The advent and conversion to digital television has opened the market right up to new opportunities and niche markets as broadcasters can now cram more digital channels in the same space that in the past used to only accommodate one analogue channel.
In the United States, the conversion to digital television has opened up a whole industry of classic-themed channels. There are now several major such channels available in the US market — including MeTV, This TV, Antenna, Cozi and the soon-to-launch Decades — all tapping into their own pools of syndicated material and classic movies dating back to the 1950s.
Just as an example, MeTV, which covers 91% of the US, has been revisiting classic shows such as The Carol Burnett Show, Roller Derby, Perry Mason, The Alfred Hitchcock Hour, Thriller, Gilligan’s Island, HR Puf ‘n’ Stuf, That Girl, Petticoat Junction, The Adventures Of Superman, Batman, The Land Of The Lost, Mod Squad, The Streets Of San Francisco, Route 66 and Naked City.
Australia’s free-to-air networks have never really properly embraced the concept, although they promised it when launching channels like Eleven, GO and GEM. While these have had a certain emphasis on classic content during daytime or off-peak periods, they are barely scratching the surface of the volume of classic TV titles. In many cases they are only re-running programs that have already been re-run here constantly for years. Eleven has been rotating much the same library of classic titles for four years now with little variation, despite apparently having access to thousands of hours from the back catalogue of the huge CBS studio in the States.
There are mountains of programs that are clearly available but networks here are sticking to the same tired playlist of titles. Eleven’s HD counterpart One gives us two episodes of MASH each weeknight. As if we haven’t been exposed to that series enough over 40 years. Likewise, Nine‘s GEM is giving us two episodes of Friends each weeknight. A popular show, by all means, but at least use the second half hour for something different. It becomes lazy and shallow programming.
Just the sample of MeTV’s playlist alone indicates that there is so much greater depth of classic programming that networks could tap into instead of giving us MASH or Friends twice a night.
There must be enough content out there for at least one of the free-to-air channels here in Australia to embrace a truly retro or classic format. And not just to dig up stuff from the US or even the UK but actually invest in reviving some Australian content. The Crawfords library alone (owned by WIN) contains a vastly impressive list of titles, some of which is available on DVD.
Australian TV has a tremendous track record in mini-series over the decades, with productions including Against The Wind (pictured), For The Term Of His Natural Life, Anzacs, Bodyline, The Dismissal, Bangkok Hilton, Sword Of Honour, Vietnam, Winners, The Dirtwater Dynasty, Women Of The Sun and Harp In The South. At a time when so many Australians don’t have a grasp on their own nation’s history, these shows could be a real eye opener and production-wise, apart from not being in widescreen, would still hold up extremely well if broadcast today.
Classic soaps like Sons And Daughters (pictured), Prisoner and A Country Practice have all had various re-runs but there are so many others that haven’t seen the light of day since they were originally broadcast and could be embraced by a new generation of viewers. The DVD releases of Number 96 have shown that there is a market for watching classic Australian soaps.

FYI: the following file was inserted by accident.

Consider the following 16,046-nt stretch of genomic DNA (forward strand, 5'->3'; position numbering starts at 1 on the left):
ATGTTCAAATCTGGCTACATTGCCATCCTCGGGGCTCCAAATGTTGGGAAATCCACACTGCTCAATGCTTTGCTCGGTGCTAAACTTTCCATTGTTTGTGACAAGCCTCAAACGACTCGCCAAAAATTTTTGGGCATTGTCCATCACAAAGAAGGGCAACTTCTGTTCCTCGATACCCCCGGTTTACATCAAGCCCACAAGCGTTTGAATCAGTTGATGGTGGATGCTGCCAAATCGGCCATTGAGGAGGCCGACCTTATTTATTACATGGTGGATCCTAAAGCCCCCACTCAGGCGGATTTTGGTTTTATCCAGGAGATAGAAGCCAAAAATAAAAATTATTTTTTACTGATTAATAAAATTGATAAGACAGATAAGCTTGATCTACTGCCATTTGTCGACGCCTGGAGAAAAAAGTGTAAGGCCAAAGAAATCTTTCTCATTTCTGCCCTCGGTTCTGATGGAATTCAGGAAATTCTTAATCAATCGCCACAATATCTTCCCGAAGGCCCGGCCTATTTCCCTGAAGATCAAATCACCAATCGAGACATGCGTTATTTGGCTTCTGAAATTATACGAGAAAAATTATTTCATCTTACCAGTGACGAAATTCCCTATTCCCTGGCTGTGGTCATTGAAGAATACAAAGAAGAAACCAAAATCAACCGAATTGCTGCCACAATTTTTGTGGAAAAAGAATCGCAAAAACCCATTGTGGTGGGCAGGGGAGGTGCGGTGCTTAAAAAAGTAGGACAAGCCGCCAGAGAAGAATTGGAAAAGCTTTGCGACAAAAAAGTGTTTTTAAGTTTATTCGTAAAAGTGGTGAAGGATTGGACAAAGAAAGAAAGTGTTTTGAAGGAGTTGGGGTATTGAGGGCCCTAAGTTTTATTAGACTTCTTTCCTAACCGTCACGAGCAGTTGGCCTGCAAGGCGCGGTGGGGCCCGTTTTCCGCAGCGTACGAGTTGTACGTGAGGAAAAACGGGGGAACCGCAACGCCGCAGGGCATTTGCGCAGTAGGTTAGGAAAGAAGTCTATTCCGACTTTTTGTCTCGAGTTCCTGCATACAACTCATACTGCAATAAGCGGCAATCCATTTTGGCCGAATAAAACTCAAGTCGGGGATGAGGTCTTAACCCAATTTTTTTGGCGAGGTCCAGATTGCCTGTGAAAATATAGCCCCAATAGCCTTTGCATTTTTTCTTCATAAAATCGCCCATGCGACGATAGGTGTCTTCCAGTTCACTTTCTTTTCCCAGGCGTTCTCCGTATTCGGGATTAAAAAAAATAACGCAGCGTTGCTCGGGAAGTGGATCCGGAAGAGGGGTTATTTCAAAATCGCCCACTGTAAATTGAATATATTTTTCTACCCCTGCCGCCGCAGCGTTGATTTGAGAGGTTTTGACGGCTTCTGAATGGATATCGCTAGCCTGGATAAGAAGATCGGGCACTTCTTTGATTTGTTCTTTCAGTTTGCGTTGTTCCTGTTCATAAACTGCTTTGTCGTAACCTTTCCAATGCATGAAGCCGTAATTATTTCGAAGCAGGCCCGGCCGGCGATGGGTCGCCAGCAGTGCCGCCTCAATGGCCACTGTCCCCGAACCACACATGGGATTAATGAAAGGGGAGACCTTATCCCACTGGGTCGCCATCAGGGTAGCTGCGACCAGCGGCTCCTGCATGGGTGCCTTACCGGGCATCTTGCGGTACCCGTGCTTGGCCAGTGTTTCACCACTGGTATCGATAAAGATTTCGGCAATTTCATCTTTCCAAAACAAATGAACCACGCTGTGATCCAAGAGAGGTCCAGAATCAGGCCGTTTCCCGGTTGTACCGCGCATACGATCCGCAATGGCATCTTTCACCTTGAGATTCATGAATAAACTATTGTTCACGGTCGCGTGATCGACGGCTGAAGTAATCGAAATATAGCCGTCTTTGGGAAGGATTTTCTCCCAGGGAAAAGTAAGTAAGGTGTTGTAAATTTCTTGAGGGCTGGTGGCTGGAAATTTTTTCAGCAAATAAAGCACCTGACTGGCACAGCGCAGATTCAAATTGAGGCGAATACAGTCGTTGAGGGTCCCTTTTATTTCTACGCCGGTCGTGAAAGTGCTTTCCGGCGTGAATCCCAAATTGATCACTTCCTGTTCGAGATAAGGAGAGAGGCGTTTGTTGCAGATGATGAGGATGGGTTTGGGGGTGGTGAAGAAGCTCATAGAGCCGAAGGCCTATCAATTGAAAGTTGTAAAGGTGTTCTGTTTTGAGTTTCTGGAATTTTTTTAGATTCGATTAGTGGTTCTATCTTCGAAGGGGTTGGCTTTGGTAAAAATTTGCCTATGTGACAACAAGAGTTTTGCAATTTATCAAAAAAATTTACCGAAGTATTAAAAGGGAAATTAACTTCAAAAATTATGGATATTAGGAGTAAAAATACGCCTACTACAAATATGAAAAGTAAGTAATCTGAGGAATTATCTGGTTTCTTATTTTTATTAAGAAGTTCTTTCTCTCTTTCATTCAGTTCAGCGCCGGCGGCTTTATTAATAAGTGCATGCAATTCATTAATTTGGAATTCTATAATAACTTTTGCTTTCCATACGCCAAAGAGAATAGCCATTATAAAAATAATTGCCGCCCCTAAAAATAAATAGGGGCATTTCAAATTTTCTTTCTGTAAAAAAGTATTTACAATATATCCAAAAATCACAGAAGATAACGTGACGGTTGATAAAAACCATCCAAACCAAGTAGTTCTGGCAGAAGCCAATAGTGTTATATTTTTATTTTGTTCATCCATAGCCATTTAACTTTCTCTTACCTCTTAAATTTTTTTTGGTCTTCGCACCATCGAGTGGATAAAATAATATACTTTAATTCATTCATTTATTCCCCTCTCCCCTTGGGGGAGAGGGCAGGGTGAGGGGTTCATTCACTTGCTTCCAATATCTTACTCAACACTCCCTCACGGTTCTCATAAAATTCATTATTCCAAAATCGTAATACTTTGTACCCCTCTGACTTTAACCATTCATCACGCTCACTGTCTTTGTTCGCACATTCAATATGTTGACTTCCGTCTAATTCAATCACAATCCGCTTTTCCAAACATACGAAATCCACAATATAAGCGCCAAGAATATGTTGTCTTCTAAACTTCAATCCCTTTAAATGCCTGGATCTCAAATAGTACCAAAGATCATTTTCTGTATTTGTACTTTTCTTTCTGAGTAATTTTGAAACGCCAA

Even duds like Arcade, Holiday Island, Punishment, Starting Out or Above The Law could be fodder for a binge night of TV shockers.
Fast Forward has been repeated on One, but how many other classic comedies could be getting exposed to a new generation? The Seven Network has seemingly put The Mavis Bramston Show, the show that really put Australian comedy on the map, into the too hard basket — yet it still exists in the archives.
These shows might not be the highest brow of entertainment, but neither is much of what the networks push onto us every night now, anyway. (Because in 40 years time, are we going to be reminiscing about reality pap like My Kitchen Rules or The Block? I don’t think so.)
Sure, there is a vast market of DVD titles of classic shows available and the advent of streaming video platforms such as Stan, Presto, Apple TV and Netflix might one day expose 21st century viewers to some of the shows that defined TV culture in the last century, but watching these shows on the platform that they were designed for — free-to-air broadcast TV — serves as a nostalgic nod not just to the shows themselves but the medium that created them. And there is still something attractive about the common experience of watching a program with thousands of others, something that is even enhanced these days by being able to share the experience over social media in real time.
Of course, and in particular with regards to Australian content, there is a hidden cost to the networks as actors, performers, composers and so on may (and should) be entitled to some token payment for their work to be paraded once again — but, guess what, that’s what commercial breaks are for.
Instead of filling up bandwidth with shopping channels that might be good for revenue (though the demise of Seven’s Fresh Ideas TV indicates that the revenue stream may not be as abundant as first thought) but do nothing to actively encourage people to watch, perhaps the networks could be proactive and invest in a programming niche that might actively bring some people back to traditional TV as an alternative to them being tortured with multiple repeats of Nutri Bullet commercials.